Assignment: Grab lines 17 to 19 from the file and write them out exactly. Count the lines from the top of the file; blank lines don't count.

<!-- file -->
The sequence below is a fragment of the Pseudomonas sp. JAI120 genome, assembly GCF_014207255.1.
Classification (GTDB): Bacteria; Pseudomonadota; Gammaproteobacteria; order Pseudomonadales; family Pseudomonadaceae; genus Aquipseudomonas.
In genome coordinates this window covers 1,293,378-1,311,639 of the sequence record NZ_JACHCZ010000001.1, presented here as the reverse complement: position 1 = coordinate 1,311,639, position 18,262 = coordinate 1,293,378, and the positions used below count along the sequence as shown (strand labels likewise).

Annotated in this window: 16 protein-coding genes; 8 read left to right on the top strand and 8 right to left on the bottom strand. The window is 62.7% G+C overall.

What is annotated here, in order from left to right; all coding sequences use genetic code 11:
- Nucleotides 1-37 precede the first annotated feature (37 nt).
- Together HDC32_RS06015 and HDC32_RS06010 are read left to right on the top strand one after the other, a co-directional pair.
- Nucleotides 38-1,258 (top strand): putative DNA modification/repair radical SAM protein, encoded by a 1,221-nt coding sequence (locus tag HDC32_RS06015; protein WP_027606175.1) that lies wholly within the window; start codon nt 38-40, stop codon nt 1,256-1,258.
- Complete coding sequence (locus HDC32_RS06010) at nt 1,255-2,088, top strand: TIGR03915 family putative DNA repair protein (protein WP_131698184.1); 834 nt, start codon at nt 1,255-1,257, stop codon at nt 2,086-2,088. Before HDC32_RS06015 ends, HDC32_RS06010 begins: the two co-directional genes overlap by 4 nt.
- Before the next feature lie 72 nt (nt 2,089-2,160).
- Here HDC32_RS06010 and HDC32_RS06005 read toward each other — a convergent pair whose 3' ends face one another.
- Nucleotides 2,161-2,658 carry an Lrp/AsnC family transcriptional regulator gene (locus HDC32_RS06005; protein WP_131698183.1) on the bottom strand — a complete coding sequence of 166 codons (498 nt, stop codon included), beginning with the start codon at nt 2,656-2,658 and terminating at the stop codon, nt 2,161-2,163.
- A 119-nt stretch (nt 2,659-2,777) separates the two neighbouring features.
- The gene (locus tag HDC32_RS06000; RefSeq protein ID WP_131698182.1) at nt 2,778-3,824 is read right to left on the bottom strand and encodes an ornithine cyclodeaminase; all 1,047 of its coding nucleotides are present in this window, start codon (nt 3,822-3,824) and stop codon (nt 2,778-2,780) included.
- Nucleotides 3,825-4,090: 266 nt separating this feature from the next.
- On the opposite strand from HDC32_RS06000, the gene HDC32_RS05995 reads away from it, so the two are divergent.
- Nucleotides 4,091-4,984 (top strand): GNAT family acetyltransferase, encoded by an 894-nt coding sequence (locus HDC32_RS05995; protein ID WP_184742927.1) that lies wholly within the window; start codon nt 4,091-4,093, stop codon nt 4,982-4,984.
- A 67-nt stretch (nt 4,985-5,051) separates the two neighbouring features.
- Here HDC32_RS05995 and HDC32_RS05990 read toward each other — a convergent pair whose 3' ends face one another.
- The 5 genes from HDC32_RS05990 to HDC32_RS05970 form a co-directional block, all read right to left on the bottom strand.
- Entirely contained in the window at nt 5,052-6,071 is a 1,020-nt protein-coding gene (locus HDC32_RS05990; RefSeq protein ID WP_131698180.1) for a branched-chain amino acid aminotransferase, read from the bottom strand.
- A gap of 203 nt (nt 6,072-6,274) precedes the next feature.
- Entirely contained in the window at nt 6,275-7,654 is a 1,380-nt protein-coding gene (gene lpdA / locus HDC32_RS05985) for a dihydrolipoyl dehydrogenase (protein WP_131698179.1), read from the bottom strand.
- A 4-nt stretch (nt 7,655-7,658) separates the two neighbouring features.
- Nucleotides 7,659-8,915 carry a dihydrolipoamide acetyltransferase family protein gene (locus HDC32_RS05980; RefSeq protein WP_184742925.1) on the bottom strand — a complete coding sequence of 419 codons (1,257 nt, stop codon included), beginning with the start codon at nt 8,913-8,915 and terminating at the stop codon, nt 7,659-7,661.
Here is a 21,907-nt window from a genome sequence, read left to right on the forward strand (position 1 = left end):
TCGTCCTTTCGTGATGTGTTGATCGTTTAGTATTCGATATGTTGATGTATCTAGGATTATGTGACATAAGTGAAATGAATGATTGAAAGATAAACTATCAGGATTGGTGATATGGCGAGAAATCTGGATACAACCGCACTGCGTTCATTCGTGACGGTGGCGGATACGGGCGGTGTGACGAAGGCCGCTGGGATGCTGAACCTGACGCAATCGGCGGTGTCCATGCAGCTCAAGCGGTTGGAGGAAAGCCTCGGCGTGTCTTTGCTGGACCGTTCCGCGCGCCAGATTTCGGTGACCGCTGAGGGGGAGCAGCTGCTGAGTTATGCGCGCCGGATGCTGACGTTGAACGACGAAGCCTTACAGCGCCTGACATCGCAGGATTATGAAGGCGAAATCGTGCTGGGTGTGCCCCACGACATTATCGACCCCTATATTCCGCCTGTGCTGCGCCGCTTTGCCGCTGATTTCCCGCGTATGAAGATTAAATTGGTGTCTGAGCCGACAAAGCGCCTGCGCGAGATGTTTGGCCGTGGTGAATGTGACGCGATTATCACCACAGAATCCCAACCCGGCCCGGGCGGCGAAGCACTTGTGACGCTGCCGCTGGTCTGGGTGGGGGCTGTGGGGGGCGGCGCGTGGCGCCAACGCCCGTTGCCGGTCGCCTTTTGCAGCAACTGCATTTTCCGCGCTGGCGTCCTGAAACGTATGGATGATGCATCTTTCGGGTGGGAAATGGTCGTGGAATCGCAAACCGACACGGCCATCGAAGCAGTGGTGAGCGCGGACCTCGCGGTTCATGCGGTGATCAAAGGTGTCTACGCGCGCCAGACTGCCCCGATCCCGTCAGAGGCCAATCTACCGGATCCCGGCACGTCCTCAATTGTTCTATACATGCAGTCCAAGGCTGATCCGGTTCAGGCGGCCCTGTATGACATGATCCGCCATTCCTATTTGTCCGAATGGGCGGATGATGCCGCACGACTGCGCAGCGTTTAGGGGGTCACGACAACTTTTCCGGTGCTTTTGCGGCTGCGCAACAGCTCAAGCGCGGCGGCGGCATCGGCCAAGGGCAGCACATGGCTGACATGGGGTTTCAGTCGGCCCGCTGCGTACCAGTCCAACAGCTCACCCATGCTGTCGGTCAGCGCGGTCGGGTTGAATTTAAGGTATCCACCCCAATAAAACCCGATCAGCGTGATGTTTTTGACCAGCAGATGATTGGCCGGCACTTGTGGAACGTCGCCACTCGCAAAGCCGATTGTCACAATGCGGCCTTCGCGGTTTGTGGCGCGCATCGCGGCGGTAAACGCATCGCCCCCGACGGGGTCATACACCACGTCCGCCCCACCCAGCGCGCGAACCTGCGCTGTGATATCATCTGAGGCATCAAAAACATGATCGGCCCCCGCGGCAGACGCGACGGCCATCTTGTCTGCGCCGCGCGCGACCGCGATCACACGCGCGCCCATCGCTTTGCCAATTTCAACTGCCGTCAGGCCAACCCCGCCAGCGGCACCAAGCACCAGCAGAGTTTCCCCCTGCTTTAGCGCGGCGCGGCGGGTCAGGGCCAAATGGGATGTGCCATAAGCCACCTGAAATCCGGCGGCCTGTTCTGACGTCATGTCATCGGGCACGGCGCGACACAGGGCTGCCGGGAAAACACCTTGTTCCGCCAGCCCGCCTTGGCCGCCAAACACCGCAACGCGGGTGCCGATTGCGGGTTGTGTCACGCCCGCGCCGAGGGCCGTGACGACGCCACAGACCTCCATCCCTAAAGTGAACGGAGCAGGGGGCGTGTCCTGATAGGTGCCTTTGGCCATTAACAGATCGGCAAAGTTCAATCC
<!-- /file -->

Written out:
- Nucleotides 4,091-4,984 (top strand): GNAT family acetyltransferase, encoded by an 894-nt coding sequence (locus HDC32_RS05995; protein ID WP_184742927.1) that lies wholly within the window; start codon nt 4,091-4,093, stop codon nt 4,982-4,984.
- A 67-nt stretch (nt 4,985-5,051) separates the two neighbouring features.
- Here HDC32_RS05995 and HDC32_RS05990 read toward each other — a convergent pair whose 3' ends face one another.